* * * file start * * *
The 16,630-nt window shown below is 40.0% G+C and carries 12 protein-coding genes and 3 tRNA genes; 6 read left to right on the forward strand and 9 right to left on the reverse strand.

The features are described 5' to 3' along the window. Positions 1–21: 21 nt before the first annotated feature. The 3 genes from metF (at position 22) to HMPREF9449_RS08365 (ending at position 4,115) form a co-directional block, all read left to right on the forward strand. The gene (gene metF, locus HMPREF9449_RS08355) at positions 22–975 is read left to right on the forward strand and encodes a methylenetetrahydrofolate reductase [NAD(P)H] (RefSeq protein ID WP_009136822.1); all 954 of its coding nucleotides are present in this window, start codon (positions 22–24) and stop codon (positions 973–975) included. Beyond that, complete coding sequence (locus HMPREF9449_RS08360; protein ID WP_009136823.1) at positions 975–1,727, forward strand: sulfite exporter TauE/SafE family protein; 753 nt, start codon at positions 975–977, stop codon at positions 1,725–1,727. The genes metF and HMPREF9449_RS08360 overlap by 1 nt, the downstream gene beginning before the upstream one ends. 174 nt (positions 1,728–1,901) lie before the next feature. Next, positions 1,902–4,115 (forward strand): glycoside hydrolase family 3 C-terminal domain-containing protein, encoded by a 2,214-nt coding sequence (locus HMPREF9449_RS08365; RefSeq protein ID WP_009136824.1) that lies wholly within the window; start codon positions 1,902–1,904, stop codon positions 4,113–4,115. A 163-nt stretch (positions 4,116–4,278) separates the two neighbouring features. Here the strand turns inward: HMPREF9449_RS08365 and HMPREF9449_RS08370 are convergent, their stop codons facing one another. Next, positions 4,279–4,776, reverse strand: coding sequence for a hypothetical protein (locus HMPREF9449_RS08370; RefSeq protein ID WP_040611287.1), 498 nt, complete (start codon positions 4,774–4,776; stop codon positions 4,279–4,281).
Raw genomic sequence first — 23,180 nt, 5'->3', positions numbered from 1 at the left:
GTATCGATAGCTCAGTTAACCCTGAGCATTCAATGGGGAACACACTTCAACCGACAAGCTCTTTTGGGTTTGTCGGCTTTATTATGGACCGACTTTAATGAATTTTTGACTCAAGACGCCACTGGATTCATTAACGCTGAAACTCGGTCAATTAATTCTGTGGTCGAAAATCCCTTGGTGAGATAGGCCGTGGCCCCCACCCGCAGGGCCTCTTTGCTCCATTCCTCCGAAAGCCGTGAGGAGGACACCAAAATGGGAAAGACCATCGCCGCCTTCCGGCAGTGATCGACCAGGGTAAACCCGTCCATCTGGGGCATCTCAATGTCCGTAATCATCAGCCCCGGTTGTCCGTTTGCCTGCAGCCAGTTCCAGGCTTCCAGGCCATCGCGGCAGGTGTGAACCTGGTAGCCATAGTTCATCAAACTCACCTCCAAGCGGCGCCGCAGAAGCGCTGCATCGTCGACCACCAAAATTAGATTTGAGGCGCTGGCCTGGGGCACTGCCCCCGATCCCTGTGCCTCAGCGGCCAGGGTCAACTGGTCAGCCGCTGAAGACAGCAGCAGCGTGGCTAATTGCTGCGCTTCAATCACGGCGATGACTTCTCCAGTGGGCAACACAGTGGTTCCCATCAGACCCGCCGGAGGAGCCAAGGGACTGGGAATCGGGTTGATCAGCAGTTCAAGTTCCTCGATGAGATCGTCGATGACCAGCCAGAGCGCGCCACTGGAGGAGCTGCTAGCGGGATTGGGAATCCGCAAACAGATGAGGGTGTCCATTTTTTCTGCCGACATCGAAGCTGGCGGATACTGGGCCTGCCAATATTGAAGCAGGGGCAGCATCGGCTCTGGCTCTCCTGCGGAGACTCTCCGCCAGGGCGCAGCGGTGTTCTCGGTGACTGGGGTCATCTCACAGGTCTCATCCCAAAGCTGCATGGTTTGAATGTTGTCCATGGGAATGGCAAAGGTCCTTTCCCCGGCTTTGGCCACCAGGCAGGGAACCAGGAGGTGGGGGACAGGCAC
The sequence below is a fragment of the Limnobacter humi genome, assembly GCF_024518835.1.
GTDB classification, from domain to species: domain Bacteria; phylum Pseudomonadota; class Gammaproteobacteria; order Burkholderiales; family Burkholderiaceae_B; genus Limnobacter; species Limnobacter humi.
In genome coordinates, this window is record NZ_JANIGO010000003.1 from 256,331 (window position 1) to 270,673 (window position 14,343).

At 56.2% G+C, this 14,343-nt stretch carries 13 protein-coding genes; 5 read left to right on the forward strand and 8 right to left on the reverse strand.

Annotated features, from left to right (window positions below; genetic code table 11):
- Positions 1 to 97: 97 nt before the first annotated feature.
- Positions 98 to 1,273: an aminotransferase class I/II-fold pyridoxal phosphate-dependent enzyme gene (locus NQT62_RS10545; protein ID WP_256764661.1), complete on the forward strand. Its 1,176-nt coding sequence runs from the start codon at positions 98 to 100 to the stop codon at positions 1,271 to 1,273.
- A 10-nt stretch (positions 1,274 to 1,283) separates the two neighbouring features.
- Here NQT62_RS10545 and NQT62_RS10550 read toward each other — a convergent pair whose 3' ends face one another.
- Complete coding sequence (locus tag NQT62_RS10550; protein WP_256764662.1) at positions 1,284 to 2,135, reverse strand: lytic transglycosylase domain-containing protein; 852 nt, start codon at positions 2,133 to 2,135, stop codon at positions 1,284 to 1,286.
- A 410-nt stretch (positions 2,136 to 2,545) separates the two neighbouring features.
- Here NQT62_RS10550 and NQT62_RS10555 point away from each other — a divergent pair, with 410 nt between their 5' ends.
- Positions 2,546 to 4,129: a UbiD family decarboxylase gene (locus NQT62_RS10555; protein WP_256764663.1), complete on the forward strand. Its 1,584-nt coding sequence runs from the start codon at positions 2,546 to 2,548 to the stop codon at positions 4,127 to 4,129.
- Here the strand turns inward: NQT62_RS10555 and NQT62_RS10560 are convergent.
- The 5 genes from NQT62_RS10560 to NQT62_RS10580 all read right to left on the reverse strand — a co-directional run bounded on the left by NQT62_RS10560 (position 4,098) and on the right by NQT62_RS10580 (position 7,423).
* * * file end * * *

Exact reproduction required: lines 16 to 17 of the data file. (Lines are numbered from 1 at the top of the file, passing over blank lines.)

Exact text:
- Here NQT62_RS10550 and NQT62_RS10555 point away from each other — a divergent pair, with 410 nt between their 5' ends.
- Positions 2,546 to 4,129: a UbiD family decarboxylase gene (locus NQT62_RS10555; protein WP_256764663.1), complete on the forward strand. Its 1,584-nt coding sequence runs from the start codon at positions 2,546 to 2,548 to the stop codon at positions 4,127 to 4,129.